That short exchange stuck with me. I’ve always been inclined towards spirituality more than religiosity, but could never explain the difference properly when people asked me to. Now, with her words, I feel more empowered and better positioned to explain my worldview.

I find meaning in life from being able to do work that helps others, maintaining equanimity of mind so that I can have inner peace, happiness, not hurt others through any words, thoughts and actions. To have any hope of achieving that, I try to practice mindfulness in the moments, and try to dedicate my actions to something bigger than myself, because I agree that human effort is limited, and a distorted focus on self-efforts might only lead to an increase in the ego (nevertheless, a balanced amount of self-effort remains necessary). I take pictures to remind myself of the beautiful world we live in. I reflect, write, and have conversations with myself, hoping to water and nurture the positive and wholesome seeds within and around me. For now, this is the spiritual meaning in my life, the life which I try to live according to spiritual principles. It’s a work in progress, and the imperfections many, but I trust that everything will happen in its time, and I just need to live every moment of this journey as a destination.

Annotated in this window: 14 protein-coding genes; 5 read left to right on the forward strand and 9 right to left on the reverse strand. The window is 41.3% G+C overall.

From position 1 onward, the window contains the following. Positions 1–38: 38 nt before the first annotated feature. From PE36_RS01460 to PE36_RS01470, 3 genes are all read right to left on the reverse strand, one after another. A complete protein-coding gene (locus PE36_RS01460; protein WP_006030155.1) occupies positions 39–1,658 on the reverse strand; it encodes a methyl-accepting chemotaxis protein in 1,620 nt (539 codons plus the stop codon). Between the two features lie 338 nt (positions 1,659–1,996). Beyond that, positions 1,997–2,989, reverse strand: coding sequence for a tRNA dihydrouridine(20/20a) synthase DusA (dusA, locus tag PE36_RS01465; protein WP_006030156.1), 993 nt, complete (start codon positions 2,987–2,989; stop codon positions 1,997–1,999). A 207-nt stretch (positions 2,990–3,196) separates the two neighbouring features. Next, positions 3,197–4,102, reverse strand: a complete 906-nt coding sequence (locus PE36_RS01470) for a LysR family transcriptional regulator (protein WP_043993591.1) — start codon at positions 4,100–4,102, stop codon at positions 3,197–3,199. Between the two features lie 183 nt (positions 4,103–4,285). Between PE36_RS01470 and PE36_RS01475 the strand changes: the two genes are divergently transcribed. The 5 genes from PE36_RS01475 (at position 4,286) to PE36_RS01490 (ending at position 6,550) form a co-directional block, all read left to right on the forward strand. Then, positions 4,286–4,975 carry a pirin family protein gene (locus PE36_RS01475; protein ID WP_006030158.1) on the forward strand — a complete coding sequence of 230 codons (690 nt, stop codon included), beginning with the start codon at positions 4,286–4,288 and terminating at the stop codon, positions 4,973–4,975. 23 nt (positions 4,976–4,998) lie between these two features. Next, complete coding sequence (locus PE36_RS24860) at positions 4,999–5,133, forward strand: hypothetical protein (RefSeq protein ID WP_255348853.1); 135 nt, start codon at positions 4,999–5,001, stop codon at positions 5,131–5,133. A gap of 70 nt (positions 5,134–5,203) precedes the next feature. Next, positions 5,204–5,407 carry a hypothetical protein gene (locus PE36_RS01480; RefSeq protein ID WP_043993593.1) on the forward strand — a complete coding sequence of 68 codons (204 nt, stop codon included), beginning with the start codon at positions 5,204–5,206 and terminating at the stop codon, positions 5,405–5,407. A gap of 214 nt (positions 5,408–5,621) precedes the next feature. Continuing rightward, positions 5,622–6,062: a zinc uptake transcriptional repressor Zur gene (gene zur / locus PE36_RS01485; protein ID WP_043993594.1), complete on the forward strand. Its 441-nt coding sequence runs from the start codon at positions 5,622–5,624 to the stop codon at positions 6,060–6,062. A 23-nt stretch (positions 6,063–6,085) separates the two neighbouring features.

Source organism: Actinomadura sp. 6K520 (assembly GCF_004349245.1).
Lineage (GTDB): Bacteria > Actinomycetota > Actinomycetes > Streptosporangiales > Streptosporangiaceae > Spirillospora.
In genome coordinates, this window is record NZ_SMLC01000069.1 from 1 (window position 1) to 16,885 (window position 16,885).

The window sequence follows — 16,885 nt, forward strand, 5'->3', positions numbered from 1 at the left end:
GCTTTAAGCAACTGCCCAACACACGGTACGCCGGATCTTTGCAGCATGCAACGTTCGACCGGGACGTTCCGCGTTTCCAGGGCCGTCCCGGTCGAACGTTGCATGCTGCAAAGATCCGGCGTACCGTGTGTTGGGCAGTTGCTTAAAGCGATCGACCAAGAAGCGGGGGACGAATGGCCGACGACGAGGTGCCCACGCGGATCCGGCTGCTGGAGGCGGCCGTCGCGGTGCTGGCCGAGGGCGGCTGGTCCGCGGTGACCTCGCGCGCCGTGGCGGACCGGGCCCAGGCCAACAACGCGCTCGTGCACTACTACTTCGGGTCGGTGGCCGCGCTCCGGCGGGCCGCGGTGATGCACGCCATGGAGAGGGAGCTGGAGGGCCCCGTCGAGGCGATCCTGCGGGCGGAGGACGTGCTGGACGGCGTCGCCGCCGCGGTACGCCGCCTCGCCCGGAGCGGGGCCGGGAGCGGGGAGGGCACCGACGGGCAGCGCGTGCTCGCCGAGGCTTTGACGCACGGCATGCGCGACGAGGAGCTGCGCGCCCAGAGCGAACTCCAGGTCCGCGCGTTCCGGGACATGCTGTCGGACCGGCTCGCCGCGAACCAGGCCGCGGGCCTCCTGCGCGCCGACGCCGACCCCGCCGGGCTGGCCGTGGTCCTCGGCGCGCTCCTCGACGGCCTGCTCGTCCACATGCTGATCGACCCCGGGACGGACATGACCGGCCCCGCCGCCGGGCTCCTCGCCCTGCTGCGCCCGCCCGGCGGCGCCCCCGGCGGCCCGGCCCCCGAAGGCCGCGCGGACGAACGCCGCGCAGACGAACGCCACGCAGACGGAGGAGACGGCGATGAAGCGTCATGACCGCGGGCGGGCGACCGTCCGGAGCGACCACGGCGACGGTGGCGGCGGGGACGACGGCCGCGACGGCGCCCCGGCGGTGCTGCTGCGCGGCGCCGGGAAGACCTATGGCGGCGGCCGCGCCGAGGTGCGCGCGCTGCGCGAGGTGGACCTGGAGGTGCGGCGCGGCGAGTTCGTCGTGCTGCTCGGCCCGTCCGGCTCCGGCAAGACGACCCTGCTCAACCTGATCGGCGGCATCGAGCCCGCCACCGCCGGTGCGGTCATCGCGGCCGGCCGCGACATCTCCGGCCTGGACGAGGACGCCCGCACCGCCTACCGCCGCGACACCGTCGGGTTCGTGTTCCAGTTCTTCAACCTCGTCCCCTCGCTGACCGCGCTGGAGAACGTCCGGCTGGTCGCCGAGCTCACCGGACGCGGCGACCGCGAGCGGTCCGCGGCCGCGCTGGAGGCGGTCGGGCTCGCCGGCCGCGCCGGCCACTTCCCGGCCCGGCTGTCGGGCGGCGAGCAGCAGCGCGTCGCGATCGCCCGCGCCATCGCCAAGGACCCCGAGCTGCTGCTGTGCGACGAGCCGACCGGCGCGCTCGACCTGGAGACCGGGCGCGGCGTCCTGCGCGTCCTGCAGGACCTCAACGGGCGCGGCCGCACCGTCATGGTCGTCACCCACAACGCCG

Gratitude is one of the spiritual principles I hope to live by, and today I am thankful I had the chance to reflect and think about this.

What Do You Lack In Your Life?

This question, posed by a friend, has made me think and reflect about life in another light.

While we may each give different answers ranging from practical financial concerns to lofty existential musings.. The fact is that none in my circles of friends would give answers like: Shelter. Water. Food. Clothes.

Compared to those in the world who would answer with the basic necessities, we are infinitely more blessed and fortunate.

Thank you, 2014.

Thank you, 2014.

I had been anticipating your arrival for the longest time, especially ever since my plans for further studies were initially postponed, then gradually confirmed.

You gave me the chance to learn how to adapt in a foreign land, away from family and friends. You gave me time to know myself better, to go deeper in ways I never had the chance or time to go before. To find my inner silence and become comfortable with it. To think about things from different perspectives. To go beyond my musical comfort zones and push myself to improve in various ways. To pursue what I’ve always wanted.

Thanks to you, I feel empowered with gratitude for many more things and with the knowledge that I have a choice in my life.

I hope that I will be able to use what you have given me and give back to the world around me. You will always have a special place in my heart. Thank you and goodbye, 2014!